Media Watch 540

Attached is the current issue of Media Watch (#540).
 
Of particular Interest:
 

Demands and requests for “inappropriate” or “inadvisable” treatments at the end of life: What do you do at 2 o’clock in the morning when …?

BRITISH JOURNAL OF ANAESTHESIA, 2017;119(Suppl 1):i90-i98. In an era when healthcare has become increasingly complex and patient expectations are higher than ever before, we can find the decision-making process for patients, potentially at the end of their lives, increasingly difficult. In the shift from paternalism to patient choice, we can struggle to know what to do when faced with a patient, their family, or both requesting or demanding inadvisable, inappropriate, or futile treatments. It can feel as if we are being asked to subject patients to intrusions and interventions that “just feel wrong.” The authors look at how ethical frameworks, legal statute, case law, and professional guidance, as they apply in the U.K., interact when we make these decisions, and they discuss some of the conflicts and challenges that such guidance pose.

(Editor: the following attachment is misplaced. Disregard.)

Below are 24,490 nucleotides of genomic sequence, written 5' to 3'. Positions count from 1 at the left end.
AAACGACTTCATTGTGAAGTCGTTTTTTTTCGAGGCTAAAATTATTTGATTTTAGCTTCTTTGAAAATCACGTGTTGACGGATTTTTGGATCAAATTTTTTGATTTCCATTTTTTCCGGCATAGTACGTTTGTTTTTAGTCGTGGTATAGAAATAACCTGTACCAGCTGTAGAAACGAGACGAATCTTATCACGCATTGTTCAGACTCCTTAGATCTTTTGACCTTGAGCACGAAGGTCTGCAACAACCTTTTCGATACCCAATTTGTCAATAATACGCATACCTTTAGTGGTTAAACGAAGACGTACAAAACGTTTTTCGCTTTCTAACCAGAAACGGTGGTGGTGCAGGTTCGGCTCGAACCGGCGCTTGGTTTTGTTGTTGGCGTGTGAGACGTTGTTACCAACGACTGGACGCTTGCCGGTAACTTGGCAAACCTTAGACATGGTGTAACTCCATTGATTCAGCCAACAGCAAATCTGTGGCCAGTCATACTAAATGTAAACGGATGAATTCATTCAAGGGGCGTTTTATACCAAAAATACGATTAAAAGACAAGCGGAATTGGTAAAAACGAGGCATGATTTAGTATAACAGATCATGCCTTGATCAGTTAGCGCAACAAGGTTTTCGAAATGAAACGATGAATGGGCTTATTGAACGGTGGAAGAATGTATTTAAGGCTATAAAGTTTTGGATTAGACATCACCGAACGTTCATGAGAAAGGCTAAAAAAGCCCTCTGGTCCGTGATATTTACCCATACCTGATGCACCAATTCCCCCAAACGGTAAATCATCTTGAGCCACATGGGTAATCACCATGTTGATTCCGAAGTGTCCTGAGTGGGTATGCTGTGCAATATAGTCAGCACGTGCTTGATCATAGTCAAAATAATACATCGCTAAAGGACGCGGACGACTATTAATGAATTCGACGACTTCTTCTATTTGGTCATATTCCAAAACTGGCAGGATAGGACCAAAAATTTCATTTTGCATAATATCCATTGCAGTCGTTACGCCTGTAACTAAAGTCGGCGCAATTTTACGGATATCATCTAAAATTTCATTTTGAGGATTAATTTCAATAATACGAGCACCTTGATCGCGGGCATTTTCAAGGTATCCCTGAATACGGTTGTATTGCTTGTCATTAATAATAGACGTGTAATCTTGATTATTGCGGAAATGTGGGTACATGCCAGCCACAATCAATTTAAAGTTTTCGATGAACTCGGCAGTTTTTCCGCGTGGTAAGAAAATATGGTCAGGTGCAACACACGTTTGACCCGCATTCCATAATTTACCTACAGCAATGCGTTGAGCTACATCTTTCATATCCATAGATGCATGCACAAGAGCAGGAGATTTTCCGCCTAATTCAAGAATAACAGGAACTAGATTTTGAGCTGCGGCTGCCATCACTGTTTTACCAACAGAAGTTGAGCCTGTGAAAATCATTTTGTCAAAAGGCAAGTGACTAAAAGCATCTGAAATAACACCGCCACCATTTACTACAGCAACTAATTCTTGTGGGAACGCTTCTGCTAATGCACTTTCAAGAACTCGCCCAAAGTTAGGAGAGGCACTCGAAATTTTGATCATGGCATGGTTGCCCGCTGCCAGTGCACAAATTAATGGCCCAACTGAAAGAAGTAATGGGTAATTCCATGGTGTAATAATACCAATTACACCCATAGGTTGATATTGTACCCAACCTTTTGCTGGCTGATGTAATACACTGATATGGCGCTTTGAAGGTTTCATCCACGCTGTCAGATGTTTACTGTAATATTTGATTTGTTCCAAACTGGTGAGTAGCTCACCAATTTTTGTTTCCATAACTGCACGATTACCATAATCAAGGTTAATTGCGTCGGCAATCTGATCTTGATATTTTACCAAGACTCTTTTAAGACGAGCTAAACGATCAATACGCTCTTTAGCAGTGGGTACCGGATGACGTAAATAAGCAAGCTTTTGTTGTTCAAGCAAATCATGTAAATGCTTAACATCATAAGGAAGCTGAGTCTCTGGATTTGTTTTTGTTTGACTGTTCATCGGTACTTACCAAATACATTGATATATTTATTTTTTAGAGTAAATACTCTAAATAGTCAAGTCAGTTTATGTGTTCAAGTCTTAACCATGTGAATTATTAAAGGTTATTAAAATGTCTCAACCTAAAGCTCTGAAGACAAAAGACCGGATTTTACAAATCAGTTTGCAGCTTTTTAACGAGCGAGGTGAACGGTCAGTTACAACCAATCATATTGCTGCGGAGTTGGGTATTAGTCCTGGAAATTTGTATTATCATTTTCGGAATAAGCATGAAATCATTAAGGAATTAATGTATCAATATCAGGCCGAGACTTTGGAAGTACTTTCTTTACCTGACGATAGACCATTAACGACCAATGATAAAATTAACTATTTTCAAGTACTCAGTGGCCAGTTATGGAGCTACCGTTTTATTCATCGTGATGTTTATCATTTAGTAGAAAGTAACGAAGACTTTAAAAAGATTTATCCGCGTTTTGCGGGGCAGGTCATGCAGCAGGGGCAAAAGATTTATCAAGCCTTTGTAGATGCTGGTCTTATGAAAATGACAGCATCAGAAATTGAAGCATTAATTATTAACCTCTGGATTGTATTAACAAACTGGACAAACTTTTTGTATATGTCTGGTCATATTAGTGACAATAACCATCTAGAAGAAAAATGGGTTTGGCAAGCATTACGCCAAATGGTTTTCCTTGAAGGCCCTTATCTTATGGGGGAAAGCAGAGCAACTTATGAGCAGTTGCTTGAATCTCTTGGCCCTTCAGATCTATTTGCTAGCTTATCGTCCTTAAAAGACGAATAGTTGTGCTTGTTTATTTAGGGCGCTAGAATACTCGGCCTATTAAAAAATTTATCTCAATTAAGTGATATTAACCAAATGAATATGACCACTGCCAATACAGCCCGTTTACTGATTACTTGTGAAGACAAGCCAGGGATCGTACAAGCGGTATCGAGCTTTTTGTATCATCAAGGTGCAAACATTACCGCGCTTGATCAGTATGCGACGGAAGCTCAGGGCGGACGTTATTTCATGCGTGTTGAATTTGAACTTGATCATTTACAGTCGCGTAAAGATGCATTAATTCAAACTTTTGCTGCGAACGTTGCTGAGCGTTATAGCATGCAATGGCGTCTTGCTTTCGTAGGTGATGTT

Adaptation and validation of the VOICES (Short Form) questionnaire for evaluation of end-of-life care in Sweden

SCANDINAVIAN JOURNAL OF PUBLIC HEALTH | Online – 17 November 2017 – Instruments for evaluating end-of-life care (EoLC) by voicing experiences of family members have previously been lacking in Sweden. The objective of this study was therefore to adapt and validate the VOICES (SF) questionnaire to evaluate quality of EoLC in Sweden. The VOICES (SF) – Views of Informal Carers – Evaluation of Services (Short form) – is a questionnaire about bereaved relatives’ experiences of care in the last three months of life of a deceased family member. The main concerns emerging from the content validation related to the understanding and clarity of some of the questionnaire items, and a few concerns regarding the relevance of different response alternatives or items. Only two of the family members found it emotional to complete the questionnaire, and they still deemed completing it to be important and manageable. The VOICES (SF) can be considered as feasible in the Swedish context, provided that cultural adaptation has been achieved, that is translation alone is not enough. The Swedish version will be available for healthcare professionals to use for quality monitoring of the care provided over the last three months in life, and for research, it enables national and cross-national comparisons between different healthcare places and organisations.